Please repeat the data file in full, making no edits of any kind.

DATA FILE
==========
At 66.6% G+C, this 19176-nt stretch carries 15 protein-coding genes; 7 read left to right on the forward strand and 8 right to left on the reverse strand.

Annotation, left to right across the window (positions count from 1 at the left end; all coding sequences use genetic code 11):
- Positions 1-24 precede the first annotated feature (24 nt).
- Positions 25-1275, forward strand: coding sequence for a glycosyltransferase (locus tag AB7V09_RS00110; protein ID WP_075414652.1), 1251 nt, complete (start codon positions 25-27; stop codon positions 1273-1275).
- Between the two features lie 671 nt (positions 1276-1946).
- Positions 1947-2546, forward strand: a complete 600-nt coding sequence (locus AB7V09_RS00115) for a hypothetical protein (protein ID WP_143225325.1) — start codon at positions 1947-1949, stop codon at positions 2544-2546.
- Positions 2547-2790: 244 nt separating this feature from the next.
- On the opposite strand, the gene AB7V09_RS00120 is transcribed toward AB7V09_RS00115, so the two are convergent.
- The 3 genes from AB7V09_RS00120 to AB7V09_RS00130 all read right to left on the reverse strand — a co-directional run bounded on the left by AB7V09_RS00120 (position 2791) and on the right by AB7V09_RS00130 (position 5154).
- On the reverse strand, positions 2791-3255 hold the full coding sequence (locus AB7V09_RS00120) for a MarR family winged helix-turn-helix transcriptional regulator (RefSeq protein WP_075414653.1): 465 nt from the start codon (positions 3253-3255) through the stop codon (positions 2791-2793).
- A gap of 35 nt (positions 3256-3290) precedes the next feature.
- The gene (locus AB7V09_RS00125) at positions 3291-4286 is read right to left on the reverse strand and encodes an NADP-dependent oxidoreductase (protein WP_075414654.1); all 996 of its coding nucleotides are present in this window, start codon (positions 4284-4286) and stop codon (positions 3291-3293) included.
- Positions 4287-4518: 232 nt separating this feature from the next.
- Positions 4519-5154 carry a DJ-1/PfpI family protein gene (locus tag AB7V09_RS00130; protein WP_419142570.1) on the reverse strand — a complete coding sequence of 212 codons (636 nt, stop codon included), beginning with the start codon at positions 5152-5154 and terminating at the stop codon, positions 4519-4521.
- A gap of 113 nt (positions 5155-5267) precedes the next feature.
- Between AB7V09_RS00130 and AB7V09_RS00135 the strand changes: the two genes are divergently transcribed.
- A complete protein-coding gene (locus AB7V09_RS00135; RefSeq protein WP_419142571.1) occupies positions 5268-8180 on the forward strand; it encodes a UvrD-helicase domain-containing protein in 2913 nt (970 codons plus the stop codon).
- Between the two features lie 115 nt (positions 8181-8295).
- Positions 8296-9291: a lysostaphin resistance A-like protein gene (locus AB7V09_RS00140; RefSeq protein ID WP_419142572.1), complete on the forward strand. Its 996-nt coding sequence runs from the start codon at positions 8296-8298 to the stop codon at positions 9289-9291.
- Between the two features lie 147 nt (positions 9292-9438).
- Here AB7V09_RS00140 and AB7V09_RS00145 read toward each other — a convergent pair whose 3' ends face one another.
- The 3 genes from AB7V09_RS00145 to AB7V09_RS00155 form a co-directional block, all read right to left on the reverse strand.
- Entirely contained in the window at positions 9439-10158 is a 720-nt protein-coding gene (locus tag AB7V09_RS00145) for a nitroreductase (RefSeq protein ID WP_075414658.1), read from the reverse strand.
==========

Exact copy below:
At 66.6% G+C, this 19176-nt stretch carries 15 protein-coding genes; 7 read left to right on the forward strand and 8 right to left on the reverse strand.

Annotation, left to right across the window (positions count from 1 at the left end; all coding sequences use genetic code 11):
- Positions 1-24 precede the first annotated feature (24 nt).
- Positions 25-1275, forward strand: coding sequence for a glycosyltransferase (locus tag AB7V09_RS00110; protein ID WP_075414652.1), 1251 nt, complete (start codon positions 25-27; stop codon positions 1273-1275).
- Between the two features lie 671 nt (positions 1276-1946).
- Positions 1947-2546, forward strand: a complete 600-nt coding sequence (locus AB7V09_RS00115) for a hypothetical protein (protein ID WP_143225325.1) — start codon at positions 1947-1949, stop codon at positions 2544-2546.
- Positions 2547-2790: 244 nt separating this feature from the next.
- On the opposite strand, the gene AB7V09_RS00120 is transcribed toward AB7V09_RS00115, so the two are convergent.
- The 3 genes from AB7V09_RS00120 to AB7V09_RS00130 all read right to left on the reverse strand — a co-directional run bounded on the left by AB7V09_RS00120 (position 2791) and on the right by AB7V09_RS00130 (position 5154).
- On the reverse strand, positions 2791-3255 hold the full coding sequence (locus AB7V09_RS00120) for a MarR family winged helix-turn-helix transcriptional regulator (RefSeq protein WP_075414653.1): 465 nt from the start codon (positions 3253-3255) through the stop codon (positions 2791-2793).
- A gap of 35 nt (positions 3256-3290) precedes the next feature.
- The gene (locus AB7V09_RS00125) at positions 3291-4286 is read right to left on the reverse strand and encodes an NADP-dependent oxidoreductase (protein WP_075414654.1); all 996 of its coding nucleotides are present in this window, start codon (positions 4284-4286) and stop codon (positions 3291-3293) included.
- Positions 4287-4518: 232 nt separating this feature from the next.
- Positions 4519-5154 carry a DJ-1/PfpI family protein gene (locus tag AB7V09_RS00130; protein WP_419142570.1) on the reverse strand — a complete coding sequence of 212 codons (636 nt, stop codon included), beginning with the start codon at positions 5152-5154 and terminating at the stop codon, positions 4519-4521.
- A gap of 113 nt (positions 5155-5267) precedes the next feature.
- Between AB7V09_RS00130 and AB7V09_RS00135 the strand changes: the two genes are divergently transcribed.
- A complete protein-coding gene (locus AB7V09_RS00135; RefSeq protein WP_419142571.1) occupies positions 5268-8180 on the forward strand; it encodes a UvrD-helicase domain-containing protein in 2913 nt (970 codons plus the stop codon).
- Between the two features lie 115 nt (positions 8181-8295).
- Positions 8296-9291: a lysostaphin resistance A-like protein gene (locus AB7V09_RS00140; RefSeq protein ID WP_419142572.1), complete on the forward strand. Its 996-nt coding sequence runs from the start codon at positions 8296-8298 to the stop codon at positions 9289-9291.
- Between the two features lie 147 nt (positions 9292-9438).
- Here AB7V09_RS00140 and AB7V09_RS00145 read toward each other — a convergent pair whose 3' ends face one another.
- The 3 genes from AB7V09_RS00145 to AB7V09_RS00155 form a co-directional block, all read right to left on the reverse strand.
- Entirely contained in the window at positions 9439-10158 is a 720-nt protein-coding gene (locus tag AB7V09_RS00145) for a nitroreductase (RefSeq protein ID WP_075414658.1), read from the reverse strand.